In addition to SMTP injection, attackers also use IMAP injection to exploit webmail applications by exploiting message reading functionality. In this case, attackers input a URL containing injected commands into the address bar of a web browser, causing the server to execute these commands. The consequences of mail command injections can be severe, ranging from unauthorized access to sensitive information to service disruptions.
NoSQL injection attacks
Unlike SQL injections that only affect the database, NoSQL injections can have a wider range of effects as they can potentially access and modify not only the data but also the application logic. As a result, attackers can gain unauthorized access to sensitive data, modify or delete data, bypass authentication and authorization controls, and execute remote code execution attacks, among other harmful actions.
How to prevent an injection attack
Secure coding practices are essential to protecting your website from injection. The following strategies can help you safeguard your website from these threats:
- Validate user inputs: Create an allow-list of valid statements and configure user data inputs based on context. This helps to ensure that only permitted inputs are accepted by your web application.
- Utilize prepared statements: Employ parameterized queries in conjunction with prepared statements to differentiate between code and user input. This prevents user input from being misinterpreted as commands.
- Implement stored procedures: Define and store procedures in the database, which can then be called from the web application as needed. This provides an additional layer of security by limiting direct access to the database.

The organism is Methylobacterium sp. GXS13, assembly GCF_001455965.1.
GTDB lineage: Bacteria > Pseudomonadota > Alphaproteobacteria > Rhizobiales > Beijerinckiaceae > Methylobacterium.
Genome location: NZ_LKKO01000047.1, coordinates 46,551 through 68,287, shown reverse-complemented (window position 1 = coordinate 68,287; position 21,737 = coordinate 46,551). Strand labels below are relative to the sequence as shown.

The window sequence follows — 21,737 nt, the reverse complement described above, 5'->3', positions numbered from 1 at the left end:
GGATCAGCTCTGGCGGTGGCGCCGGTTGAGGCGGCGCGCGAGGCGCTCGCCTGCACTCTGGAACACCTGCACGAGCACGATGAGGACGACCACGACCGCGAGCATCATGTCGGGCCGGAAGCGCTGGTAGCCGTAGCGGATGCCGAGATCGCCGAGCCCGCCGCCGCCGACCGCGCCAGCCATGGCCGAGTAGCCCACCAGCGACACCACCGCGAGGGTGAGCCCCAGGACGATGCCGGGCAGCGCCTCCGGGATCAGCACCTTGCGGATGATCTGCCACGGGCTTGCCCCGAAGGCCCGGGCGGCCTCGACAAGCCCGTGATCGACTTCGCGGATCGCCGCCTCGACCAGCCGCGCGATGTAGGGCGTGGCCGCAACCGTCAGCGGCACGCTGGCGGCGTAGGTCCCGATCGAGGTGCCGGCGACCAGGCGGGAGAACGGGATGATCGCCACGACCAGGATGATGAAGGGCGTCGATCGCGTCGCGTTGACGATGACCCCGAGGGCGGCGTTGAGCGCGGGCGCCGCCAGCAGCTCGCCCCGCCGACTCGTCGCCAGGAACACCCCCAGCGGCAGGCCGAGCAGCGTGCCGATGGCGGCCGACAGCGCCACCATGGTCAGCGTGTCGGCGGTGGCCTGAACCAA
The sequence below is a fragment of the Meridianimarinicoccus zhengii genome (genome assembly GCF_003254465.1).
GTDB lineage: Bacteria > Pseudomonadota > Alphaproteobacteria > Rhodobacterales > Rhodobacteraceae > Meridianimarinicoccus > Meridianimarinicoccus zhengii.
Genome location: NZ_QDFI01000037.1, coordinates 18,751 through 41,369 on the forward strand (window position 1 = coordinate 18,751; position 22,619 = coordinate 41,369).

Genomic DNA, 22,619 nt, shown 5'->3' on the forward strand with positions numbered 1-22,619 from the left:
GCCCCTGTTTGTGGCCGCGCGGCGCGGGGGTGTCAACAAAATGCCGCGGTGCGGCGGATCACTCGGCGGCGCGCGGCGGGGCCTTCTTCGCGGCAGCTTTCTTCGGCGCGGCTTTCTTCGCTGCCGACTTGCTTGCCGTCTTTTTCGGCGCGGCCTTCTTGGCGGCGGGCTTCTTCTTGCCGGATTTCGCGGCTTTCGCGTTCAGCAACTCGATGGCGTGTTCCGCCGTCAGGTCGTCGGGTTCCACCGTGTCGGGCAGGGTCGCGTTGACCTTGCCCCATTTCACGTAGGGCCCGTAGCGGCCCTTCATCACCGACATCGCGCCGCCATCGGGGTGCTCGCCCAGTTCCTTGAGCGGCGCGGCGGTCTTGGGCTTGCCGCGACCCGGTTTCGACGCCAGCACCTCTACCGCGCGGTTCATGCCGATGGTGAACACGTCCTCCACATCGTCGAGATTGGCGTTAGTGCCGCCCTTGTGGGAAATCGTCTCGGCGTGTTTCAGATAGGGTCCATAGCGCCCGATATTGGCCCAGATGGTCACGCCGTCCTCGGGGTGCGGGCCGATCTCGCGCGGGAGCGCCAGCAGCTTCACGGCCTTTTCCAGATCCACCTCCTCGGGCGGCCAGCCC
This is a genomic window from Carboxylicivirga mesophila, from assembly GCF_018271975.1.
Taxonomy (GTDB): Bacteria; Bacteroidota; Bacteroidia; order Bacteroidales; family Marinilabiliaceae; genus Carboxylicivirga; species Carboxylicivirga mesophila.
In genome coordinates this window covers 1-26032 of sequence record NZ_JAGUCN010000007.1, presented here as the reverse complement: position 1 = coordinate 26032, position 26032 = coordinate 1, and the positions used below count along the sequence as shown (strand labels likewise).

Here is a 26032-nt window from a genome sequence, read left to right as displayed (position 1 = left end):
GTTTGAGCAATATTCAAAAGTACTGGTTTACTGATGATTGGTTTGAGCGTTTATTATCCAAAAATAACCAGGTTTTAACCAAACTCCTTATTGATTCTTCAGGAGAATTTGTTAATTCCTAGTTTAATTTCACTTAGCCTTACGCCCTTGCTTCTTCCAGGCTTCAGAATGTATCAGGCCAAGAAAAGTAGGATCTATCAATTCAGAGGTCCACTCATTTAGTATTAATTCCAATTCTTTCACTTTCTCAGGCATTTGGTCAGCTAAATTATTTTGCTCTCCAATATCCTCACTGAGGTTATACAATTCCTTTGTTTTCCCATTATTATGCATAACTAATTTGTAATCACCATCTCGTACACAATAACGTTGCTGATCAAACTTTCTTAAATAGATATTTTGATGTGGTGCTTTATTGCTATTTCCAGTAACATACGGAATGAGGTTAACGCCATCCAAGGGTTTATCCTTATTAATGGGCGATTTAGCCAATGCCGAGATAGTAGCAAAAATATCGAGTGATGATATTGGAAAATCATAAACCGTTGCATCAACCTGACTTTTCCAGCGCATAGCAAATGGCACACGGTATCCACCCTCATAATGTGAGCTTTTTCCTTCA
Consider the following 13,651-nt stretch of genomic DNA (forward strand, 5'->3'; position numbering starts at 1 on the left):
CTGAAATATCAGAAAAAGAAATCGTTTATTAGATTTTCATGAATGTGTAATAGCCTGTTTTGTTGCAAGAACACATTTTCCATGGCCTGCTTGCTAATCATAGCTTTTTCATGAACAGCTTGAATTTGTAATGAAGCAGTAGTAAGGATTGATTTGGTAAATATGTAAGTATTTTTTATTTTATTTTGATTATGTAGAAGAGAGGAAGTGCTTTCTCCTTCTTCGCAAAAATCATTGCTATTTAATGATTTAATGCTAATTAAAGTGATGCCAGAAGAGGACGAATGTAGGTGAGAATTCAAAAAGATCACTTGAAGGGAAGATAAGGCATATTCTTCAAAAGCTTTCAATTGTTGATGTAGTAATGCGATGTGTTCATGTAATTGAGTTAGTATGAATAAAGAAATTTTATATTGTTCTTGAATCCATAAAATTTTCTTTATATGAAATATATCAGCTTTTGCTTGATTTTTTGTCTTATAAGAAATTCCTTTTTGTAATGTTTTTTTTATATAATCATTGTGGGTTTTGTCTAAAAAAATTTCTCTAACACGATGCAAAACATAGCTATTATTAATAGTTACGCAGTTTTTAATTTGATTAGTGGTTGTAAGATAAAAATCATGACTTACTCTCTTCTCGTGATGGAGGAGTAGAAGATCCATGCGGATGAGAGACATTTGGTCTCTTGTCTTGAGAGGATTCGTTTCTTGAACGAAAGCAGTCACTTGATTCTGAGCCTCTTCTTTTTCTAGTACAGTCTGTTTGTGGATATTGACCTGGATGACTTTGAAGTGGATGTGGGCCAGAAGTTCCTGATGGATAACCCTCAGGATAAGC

- Restrict special characters: Disallow the use of string concatenation by limiting special characters in user input. This reduces the risk of malicious code being injected into your application.
- Escape user-supplied input: As a last resort (according to OWASP), escape all input provided by users to prevent any potentially harmful code from executing.
- Minimize the attack surface: Remove any unnecessary features or functionalities in your application that could potentially be exploited by attackers. By doing so, you reduce the number of areas that need to be guarded.
- Apply the principle of least privilege: Grant only the necessary privileges to user accounts and strictly enforce access controls. This limits the potential damage caused by a compromised account.
- Leverage a web application firewall: A web application firewall can help virtually patch vulnerabilities to protect your website against cross-site scripting, RCE, SQL injections, and block malicious requests.
- Use encryption and hashing: Implementing encryption and hashing techniques can help protect sensitive data from being accessed or manipulated by attackers. This includes encrypting passwords, sensitive data in transit, and data at rest.
- Implement multi-factor authentication: Adding an extra layer of authentication can help prevent attackers from gaining access to user accounts, even if they have managed to obtain login credentials through an injection attack.
- Keep software up to date: Regularly update your web application and server software to ensure that any known vulnerabilities are patched, and the latest security features are implemented.
- Educate developers and any contributors: Providing training and education to developers and any contributors on best practices for secure coding and safe browsing habits can help prevent injection attacks and other security breaches.
The responsibility to prevent injection attacks is distributed among website administrators, application developers, and server admins. Consequences of these attacks can result in harmful code being executed in the environment — and in some cases even lead to compromised admin accounts or full takeover of the server environment — highlighting the importance of following security best practices to mitigate risk.
If you believe your website has already been compromised and you need a hand cleaning up an infection and hardening your environment, we can help!